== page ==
Over the last few years there has been an exponential increase in the number of young people from all over the world who choose Chile as a destination to engage in study exchanges and to continue with their secondary education.
According to the newspaper La Tercera, there are currently about 250 international students in the country, compared to the 150 in 2004, “attracted by the chance to learn Spanish in a place with a good climate and which is safe.”
Based on information from operators, the Chilean daily reported that over half of the students come from places as diverse as Hungary, Rumania, Austria, China, Lithuania, Russia or Estonia.
Visitors have gradually chosen to move away from the major urban centers “not just for security and the shorter travel distances, but also because there they can experience local culture close up,” the publication states.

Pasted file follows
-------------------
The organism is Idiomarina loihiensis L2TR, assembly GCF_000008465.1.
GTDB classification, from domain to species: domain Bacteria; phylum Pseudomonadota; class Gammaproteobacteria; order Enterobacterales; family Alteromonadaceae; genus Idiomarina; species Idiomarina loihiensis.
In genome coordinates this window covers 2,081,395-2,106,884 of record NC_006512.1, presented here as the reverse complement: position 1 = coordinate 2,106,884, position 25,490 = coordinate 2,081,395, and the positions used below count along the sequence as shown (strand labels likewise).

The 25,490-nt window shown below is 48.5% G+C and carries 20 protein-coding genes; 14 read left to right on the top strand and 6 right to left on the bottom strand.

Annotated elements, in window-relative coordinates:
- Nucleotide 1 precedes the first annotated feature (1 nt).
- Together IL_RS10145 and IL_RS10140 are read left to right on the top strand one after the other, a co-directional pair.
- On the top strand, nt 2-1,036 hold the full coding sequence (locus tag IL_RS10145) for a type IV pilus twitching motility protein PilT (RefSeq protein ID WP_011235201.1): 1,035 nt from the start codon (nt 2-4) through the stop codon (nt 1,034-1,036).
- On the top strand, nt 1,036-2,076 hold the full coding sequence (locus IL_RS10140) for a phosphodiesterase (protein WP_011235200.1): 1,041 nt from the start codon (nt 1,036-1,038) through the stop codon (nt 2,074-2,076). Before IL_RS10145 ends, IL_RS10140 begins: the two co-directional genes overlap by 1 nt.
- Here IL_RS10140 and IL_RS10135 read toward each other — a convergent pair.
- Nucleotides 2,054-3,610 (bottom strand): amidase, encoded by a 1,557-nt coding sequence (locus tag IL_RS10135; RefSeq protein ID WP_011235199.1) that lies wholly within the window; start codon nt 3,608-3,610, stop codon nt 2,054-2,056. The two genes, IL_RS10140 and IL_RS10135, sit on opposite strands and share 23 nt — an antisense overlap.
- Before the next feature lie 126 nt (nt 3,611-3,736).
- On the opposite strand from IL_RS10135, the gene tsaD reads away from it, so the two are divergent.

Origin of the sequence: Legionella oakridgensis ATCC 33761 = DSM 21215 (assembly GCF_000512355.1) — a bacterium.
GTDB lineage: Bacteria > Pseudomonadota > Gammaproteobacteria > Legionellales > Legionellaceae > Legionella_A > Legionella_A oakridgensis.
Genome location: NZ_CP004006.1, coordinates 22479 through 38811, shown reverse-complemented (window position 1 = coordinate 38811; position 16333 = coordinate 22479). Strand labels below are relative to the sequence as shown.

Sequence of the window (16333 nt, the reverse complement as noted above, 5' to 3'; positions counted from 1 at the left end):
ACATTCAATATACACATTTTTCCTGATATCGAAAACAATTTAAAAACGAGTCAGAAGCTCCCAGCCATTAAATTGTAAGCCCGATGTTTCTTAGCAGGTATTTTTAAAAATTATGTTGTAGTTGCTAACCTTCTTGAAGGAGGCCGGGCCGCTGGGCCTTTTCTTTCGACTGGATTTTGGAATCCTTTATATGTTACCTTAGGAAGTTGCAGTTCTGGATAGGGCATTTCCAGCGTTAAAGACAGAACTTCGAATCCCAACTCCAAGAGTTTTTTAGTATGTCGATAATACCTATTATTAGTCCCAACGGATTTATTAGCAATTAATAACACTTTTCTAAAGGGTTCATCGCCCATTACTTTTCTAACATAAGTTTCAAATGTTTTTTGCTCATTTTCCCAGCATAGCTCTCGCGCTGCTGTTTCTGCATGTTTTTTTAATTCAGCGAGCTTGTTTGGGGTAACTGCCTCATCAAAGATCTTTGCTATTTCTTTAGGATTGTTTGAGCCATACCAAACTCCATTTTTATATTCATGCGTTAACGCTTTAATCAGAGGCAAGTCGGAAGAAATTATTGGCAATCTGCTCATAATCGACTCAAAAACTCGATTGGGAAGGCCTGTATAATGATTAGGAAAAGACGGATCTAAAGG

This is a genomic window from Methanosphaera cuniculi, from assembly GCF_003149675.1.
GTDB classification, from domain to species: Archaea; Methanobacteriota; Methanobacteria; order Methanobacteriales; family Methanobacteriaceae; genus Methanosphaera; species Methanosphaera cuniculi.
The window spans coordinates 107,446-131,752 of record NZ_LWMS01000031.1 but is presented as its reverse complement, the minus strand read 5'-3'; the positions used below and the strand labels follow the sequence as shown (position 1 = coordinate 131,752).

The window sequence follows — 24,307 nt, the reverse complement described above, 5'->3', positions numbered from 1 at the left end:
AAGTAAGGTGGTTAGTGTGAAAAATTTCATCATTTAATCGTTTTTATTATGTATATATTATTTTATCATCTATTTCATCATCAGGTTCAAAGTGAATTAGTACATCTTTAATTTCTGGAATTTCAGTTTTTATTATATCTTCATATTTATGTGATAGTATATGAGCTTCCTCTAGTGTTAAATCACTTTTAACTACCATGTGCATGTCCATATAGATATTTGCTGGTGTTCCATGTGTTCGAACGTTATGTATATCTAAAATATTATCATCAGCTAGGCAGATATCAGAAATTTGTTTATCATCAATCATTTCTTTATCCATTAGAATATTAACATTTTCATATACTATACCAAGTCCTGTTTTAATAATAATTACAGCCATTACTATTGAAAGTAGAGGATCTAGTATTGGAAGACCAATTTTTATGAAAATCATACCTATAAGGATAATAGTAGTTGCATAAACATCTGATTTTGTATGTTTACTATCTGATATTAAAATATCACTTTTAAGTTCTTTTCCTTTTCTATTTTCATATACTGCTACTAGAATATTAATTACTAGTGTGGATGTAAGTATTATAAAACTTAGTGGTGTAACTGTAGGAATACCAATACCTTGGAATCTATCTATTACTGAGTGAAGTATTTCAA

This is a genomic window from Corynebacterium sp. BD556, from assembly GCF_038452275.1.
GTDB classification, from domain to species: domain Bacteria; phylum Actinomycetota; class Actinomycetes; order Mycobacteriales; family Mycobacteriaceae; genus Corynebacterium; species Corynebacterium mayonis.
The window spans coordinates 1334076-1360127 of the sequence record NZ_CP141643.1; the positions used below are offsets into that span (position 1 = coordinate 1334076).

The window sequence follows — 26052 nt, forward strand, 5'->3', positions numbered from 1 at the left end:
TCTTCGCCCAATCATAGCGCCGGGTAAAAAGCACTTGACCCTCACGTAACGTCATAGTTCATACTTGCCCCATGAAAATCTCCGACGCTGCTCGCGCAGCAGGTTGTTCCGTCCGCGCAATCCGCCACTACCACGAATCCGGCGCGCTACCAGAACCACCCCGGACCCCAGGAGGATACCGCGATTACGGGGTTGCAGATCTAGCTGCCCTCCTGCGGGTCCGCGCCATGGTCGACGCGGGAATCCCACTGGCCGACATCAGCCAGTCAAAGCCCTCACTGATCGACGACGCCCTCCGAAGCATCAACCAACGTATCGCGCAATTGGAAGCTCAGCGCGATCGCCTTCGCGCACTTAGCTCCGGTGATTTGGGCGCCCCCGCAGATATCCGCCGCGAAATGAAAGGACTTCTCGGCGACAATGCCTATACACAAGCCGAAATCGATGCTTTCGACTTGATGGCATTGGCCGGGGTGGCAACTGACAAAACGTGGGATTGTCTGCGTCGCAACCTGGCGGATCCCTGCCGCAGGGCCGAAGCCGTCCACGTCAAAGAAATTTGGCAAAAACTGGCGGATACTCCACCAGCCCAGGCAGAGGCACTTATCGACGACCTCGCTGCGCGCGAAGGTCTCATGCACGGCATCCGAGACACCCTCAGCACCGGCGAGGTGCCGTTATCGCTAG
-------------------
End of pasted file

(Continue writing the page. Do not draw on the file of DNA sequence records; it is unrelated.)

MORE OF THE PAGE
As an example of this, Santa Cruz has been one of the favorite places for teenagers. It is located 190 kilometers south of the capital, Santiago, and its Mediterranean climate is appropriate for agricultural development, mainly vineyards.
Puerto Varas, the city of roses and volcanoes, has shared this privilege. It was founded by German colonists 1,000 kilometers south of the capital on the shore of the imposing Lake Llanquihue with countless natural tourist attractions nearby.
Despite the fact that these corners so far from the noise and the cement do not always offer the same comforts as in the metropolis, the newspaper highlights that the majority of young people appreciate the cordiality and tend to return with their families or friends.
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